Dependencies specified during the link-edit of an application are processed by the runtime linker during process initialization. In addition to this mechanism, the application can extend its address space during its execution by binding to additional objects. The application effectively uses the same services of the runtime linker that are used to process the applications standard dependencies.
Delayed object binding has several advantages.
By processing an object when the object is required rather than during the initialization of an application, startup time can be greatly reduced. If the services provided by an object are not needed during a particular run of the application, the object is not required. This scenario can occur for objects that provide help or debugging information.
The application can choose between several different objects, depending on the exact services required, such as for a networking protocol.
Any objects added to the process address space during execution can be freed after use.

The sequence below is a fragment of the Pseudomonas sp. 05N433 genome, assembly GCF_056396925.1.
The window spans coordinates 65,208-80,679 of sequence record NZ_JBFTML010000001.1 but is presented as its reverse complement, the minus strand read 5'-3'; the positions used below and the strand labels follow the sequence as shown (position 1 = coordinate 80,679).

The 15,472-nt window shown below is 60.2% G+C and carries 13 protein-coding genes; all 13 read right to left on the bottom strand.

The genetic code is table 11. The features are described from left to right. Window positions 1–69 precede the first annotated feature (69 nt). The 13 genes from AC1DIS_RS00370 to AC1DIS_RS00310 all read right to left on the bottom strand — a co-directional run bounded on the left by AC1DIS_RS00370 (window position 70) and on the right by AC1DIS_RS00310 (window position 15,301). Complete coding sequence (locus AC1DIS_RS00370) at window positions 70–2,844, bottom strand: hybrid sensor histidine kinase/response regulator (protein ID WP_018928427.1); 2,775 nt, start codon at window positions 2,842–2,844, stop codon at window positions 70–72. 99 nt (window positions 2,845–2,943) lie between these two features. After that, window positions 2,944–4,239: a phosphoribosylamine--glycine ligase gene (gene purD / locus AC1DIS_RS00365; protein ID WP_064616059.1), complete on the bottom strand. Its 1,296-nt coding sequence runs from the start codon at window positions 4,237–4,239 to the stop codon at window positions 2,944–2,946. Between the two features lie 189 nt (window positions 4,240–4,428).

An application can use the following typical scenario to access an additional shared object.
A shared object is located and added to the address space of a running application using dlopen(3C). Any dependencies of this shared object are located and added at this time.
The added shared object and its dependencies are relocated. Any initialization sections within these objects are called.
The application locates symbols within the added objects using dlsym(3C). The application can then reference the data or call the functions defined by these new symbols.
After the application has finished with the objects, the address space can be freed using dlclose(3C). Any termination sections that exist within the objects that are being freed are called at this time.
Any error conditions that occur as a result of using the runtime linker interface routines can be displayed using dlerror(3C).
The services of the runtime linker are defined in the header file dlfcn.h and are made available to an application by the shared object libc.so.1. In the following example, the file main.c can make reference to any of the dlopen(3C) family of routines, and the application prog can bind to these routines at runtime.
$ cc -o prog main.c